Poster Presentation 2014 International Biophysics Congress

NMR based metabonomics of blood plasma in celiac disease  (#552)

Deepti Upadhyay 1 , Uma Sharma 1 , Prasenjit Das 2 , Siddharth Datta Gupta 2 , Govind K. Makharia 3 , Naranamangalam R Jagannathan 1
  1. Department of NMR & MRI Facilty, All India Institute of Medical Sciences, New Delhi, Delhi, India
  2. Department of Pathology, All India Institute of Medical Sciences, New Delhi, Delhi, India
  3. Department of Gastroenterology & Human Nutrition, All India Institute of Medical Sciences, New Delhi, Delhi, India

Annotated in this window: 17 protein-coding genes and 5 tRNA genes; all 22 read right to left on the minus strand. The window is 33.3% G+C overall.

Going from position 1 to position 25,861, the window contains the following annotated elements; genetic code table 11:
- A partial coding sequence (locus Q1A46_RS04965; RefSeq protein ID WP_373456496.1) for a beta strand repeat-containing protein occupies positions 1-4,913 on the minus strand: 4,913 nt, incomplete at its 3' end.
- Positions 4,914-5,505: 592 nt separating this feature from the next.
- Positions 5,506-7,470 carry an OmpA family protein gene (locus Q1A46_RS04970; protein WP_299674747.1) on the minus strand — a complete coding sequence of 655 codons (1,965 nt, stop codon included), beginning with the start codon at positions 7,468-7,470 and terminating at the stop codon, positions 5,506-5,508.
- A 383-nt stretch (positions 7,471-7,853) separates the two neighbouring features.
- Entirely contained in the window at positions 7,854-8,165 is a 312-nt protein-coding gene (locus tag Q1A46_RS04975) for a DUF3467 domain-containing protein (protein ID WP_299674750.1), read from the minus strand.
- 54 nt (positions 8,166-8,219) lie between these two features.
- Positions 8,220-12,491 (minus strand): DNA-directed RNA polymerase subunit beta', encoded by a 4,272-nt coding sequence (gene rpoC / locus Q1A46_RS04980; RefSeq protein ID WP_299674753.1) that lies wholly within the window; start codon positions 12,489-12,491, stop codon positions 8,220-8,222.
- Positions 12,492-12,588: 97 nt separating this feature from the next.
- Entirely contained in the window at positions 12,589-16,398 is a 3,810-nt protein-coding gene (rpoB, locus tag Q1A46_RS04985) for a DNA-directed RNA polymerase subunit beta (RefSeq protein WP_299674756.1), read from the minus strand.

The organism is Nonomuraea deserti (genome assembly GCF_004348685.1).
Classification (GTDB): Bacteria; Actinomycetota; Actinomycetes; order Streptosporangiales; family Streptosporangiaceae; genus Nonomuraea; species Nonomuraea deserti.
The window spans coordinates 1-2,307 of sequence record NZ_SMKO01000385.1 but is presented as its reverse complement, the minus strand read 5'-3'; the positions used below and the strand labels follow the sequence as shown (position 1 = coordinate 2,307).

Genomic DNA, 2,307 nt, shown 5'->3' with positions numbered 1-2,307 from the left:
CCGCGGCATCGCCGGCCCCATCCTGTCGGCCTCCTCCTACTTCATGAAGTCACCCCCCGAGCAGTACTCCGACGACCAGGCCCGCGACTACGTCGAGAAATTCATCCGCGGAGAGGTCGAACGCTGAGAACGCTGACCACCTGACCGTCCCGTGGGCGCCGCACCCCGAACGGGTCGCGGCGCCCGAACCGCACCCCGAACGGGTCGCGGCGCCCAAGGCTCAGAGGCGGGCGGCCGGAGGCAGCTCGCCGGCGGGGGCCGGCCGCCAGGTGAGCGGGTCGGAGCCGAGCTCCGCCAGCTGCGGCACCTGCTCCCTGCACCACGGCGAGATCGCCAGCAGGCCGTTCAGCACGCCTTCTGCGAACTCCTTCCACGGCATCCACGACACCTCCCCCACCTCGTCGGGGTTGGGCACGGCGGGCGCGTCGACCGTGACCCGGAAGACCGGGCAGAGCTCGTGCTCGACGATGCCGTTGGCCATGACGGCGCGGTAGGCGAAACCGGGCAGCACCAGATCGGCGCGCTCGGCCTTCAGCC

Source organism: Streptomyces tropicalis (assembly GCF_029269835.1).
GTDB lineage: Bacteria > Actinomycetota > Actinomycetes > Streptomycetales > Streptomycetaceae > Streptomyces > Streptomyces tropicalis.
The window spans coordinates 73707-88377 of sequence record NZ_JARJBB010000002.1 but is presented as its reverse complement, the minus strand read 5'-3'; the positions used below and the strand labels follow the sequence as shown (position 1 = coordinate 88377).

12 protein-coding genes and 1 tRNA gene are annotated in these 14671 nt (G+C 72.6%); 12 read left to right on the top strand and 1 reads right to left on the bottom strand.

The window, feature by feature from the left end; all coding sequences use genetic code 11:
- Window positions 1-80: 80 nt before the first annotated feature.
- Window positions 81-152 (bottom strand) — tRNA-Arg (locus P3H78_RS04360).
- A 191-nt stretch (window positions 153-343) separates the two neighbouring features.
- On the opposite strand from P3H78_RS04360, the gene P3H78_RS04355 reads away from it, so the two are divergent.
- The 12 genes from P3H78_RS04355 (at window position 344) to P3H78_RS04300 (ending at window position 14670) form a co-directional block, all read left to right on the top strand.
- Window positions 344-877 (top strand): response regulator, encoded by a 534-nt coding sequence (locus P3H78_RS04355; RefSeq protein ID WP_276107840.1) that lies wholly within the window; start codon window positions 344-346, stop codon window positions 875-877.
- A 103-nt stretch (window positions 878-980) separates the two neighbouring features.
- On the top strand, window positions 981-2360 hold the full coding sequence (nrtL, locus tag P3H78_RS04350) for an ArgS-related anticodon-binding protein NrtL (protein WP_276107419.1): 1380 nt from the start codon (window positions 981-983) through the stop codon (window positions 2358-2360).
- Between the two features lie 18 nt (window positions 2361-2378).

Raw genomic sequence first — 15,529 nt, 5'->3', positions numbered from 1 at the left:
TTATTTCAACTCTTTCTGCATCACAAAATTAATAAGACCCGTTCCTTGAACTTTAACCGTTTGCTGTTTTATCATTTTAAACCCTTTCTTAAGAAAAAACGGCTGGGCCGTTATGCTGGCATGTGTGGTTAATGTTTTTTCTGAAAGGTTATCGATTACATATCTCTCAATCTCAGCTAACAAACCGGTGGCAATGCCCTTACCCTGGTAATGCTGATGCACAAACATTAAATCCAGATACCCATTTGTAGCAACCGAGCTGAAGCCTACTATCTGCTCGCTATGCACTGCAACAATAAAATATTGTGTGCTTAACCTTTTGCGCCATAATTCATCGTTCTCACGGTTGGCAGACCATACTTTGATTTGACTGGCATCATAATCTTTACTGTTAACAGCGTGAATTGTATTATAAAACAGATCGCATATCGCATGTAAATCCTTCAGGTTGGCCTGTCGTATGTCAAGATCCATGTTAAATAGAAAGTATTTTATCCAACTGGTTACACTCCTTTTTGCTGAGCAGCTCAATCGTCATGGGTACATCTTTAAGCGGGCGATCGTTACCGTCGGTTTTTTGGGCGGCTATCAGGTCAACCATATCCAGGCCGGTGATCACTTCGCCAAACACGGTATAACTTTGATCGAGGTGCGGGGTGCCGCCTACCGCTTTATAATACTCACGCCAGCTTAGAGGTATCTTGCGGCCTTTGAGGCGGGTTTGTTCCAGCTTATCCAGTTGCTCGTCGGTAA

Celiac Disease (CeD) is an autoimmune enteropathy caused by ingestion of gluten and related prolamines in genetically predisposed individuals. The diagnosis of CeD is challenging due to multisystem clinical manifestations. The objective of the present study was to understand the metabolic changes that accompany CeD using NMR spectroscopy and to determine biochemical marker/s that would aid in the diagnosis of CeD. The blood plasma of CeD patients (n=29; mean 28.6±10.4 yrs) and healthy controls (HC; n=16; mean 28.8±6.4 yrs) were collected and were subjected to proton NMR spectroscopy at 700 MHz. Informed consent was taken from all subjects and study was approved by Institute Ethics Committee. The diagnosis of CeD was made following the criteria by European Society of Pediatric Gastroenterology Hepatology and Nutrition. Forty metabolites were identified using 1D and 2D NMR and concentrations of 23 metabolites were determined and compared using Student t-test between the groups. Partial least squares-discriminant analysis (PLS-DA) indicated distinct clustering of two groups. CeD patients showed significantly higher levels of glucose, acetoacetate, β-hydroxybutyrate and glycine. High glucose and acetoacetate indicate metabolic abnormalities in carbohydrate metabolism. Ketone bodies are used as energy source when glucose is not metabolized properly for energy generation. Oxidation of ketone bodies produces less energy as compared to glycolysis, which may explain chronic fatigue observed in CeD patients. Glycine is a gluconeogenic amino acid and its higher concentration indicates that it might not have been utilized for glucose production. Further utilization of ketone bodies has also been shown to inhibit the gluconeogenesis. Creatinine is produced from amino acids primarily in liver and kidney and transported to blood. Lower level of creatinine observed in CeD may indicate malabsorption of proteins. These findings provide an insight to understand the metabolic alterations in CeD and hence help to identify putative biomarker/s for CeD.